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Paper and its many finishes

Even though we commonly refer to most printing papers as coated or uncoated, there is still a myriad of finishes in the art of paper manufacturing. Here are some examples:

MF: Machine Finished is the ordinary finish from the paper making machine, and has a medium-smooth finish.

SC: Super Calendared has been glazed by the application of pressure and friction in a stack of steel rollers, and has smooth surface.

Newsprint can be made from wood pulp and can be MF or machine glazed.

MG: Machine Glazed which is glazed on one side only through contact with a large steam heated drum (eg MG Litho).

Writings: Bonds, Banks or Ledgers are well sized for use with writing inks, and are usually made from rags or chemical wood pulp. The size prevents the penetration of the fluid inks.

Roll Coated or Machine Coated Art is made and coated (in the one process on the paper-making machine) with China Clay.

Brush Coated Art is made and later coated with China Clay on a separate machine.

Pasteboard is a board made from one or more layers of pulp, pasted, and lined on both sides with paper.

Pulpboard is made on a cylinder-type paper making machine where a layer of good pulp is backed by an inferior pulp to give required bulk.

Ivory Board is a quality board made from quality pulp, either glazed or matt finished.

System Board is a fine quality, hard-sized board made from two or more sheets pasted together.

Antique Paper is a sheet that has not passed through the last rollers. It is left ‘rough’ and is, in reality, unfinished. Used mostly for book work. Prints line work well.

Cartridge Paper is strong and tough, with a medium-rough finish. Cartridge paper – the name of which is derived from use in making cartridges - is suitable for offset printing and envelopes.

Tinted Papers are obtained by adding the required dye to the pulp before it goes through the paper-making machine. 

Parchment True vegetable parchment papers are waterproof and greaseproof. Produced by chemical process, imitation parchments are made by prolonged beating of wood pulp, which destroys the fibres, leaving a jelly-like mass.

Hard or soft paper

Paper is said to be hard or soft according to the amount of sizing applied to it. Sizing is the treatment of paper (eg with a product such as starch) so it resists the penetration of liquids or vapours. Offset, Banks & Bond stocks are usually hard papers. Blotting, News and MF are all soft papers.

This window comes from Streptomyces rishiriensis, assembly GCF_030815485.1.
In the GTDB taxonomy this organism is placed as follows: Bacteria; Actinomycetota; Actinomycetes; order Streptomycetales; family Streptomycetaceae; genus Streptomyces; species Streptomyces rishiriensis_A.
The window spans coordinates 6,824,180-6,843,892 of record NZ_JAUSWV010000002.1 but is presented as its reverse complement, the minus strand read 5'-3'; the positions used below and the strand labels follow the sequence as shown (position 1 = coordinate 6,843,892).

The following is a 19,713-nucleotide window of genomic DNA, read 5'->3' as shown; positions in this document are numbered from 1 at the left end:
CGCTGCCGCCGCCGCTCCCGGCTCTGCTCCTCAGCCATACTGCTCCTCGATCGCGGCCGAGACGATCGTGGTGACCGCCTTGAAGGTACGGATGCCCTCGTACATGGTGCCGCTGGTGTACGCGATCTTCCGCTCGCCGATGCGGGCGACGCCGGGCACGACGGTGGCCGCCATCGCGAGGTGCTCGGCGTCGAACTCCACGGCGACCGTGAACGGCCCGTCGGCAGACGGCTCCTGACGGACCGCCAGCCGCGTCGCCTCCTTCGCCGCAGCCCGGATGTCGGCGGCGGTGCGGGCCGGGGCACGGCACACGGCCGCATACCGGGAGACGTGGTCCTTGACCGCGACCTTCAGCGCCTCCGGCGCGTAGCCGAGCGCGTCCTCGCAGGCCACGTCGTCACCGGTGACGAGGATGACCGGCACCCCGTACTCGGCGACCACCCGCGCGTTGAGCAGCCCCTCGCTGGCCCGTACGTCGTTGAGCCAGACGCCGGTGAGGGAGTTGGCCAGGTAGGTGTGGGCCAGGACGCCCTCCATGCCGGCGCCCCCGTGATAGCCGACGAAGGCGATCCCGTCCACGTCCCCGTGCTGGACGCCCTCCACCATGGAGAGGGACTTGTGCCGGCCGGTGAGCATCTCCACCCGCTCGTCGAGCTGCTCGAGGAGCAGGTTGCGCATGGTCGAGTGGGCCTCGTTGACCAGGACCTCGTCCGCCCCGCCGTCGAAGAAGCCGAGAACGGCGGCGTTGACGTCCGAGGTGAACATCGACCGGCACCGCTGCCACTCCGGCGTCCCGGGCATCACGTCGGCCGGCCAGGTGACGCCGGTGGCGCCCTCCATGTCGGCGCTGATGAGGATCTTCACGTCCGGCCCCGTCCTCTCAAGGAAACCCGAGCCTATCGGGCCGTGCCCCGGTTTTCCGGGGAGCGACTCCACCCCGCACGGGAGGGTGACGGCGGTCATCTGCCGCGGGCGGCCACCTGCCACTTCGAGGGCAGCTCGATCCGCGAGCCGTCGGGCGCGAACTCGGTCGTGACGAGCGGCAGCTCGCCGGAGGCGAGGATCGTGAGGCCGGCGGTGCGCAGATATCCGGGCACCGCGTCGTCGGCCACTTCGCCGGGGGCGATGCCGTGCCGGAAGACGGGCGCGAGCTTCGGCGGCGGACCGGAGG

Sizing is applied by two different methods:

Engine Sizing The resin size is applied to the paper pulp in the beating engines. It is the cheapest and quickest method of sizing.

Tub Sizing The size is applied to the paper after manufacture by passing the paper through a vat or tub of gelatine size which penetrates into the paper and seals the surface. This gives a harder and more impervious surface finish and is used for better quality Bonds and Ledgers.


Most paper is made from cellulose plant fibre obtained from wood, straw and esparto; although hemp, cotton and linen fibres obtained from waste rags and other sources are also used. In Australia, most fine papers are made from wood. It is pulped or broken down into its fibres either by mechanically disintegrating it, or by chemical process. The pulp is subjected to various bleaching, digesting and refining processes. Fillers such as white clay or titanium dioxide are added to it to improve the surface and colour of the paper. Size (starch) is also added to stiffen the paper and reduce absorbency.

Paper coatings Coated papers are graded A1, A2 and A3 in descending order of quality. Coated papers produce a sharper impression than uncoated papers and give much better resolution of halftones and fine detail. During paper-making, a thin layer of pigment (white clay or calcium carbonate), combined with various additives, is applied to the paper's surface. Coatings can be gloss (reflective), suede, satin or dull (low or little reflection), or matt (non-reflective).

Textured papers Paper may be embossed during paper-making by feeding the sheet between two rollers that impress a pattern into its surface. These patterns are known by the different textures they simulate, for example, linen, leather and felt etc.

Recycled paper Recycled paper may be composed entirely of recycled fibres or a blend of recycled and new fibres. Paper made from raw materials, usually wood, is known as 'virgin' fibre paper because it has been made into paper for the first time. Recycled content could be described as 'post-industrial waste' where paper has been through a manufacturing process and has then been returned to the mill for repulping. It may include residues or by-products from other industries not usually associated with paper-making; or it may comprise off-cuts, remainders, spoiled work or 'broke' (spoilage and waste from the paper mill). 'Post-consumer waste' describes paper that has been collected after use and returned for processing.

Most paper mills and distributors identify recycled papers by the percentage of recycled fibres they contain and their suitability for particular uses. The archival properties of recycled paper depends on the types of waste paper used as the fibre source. If the collected waste paper can be sorted, different grades of papers and boards can be made.

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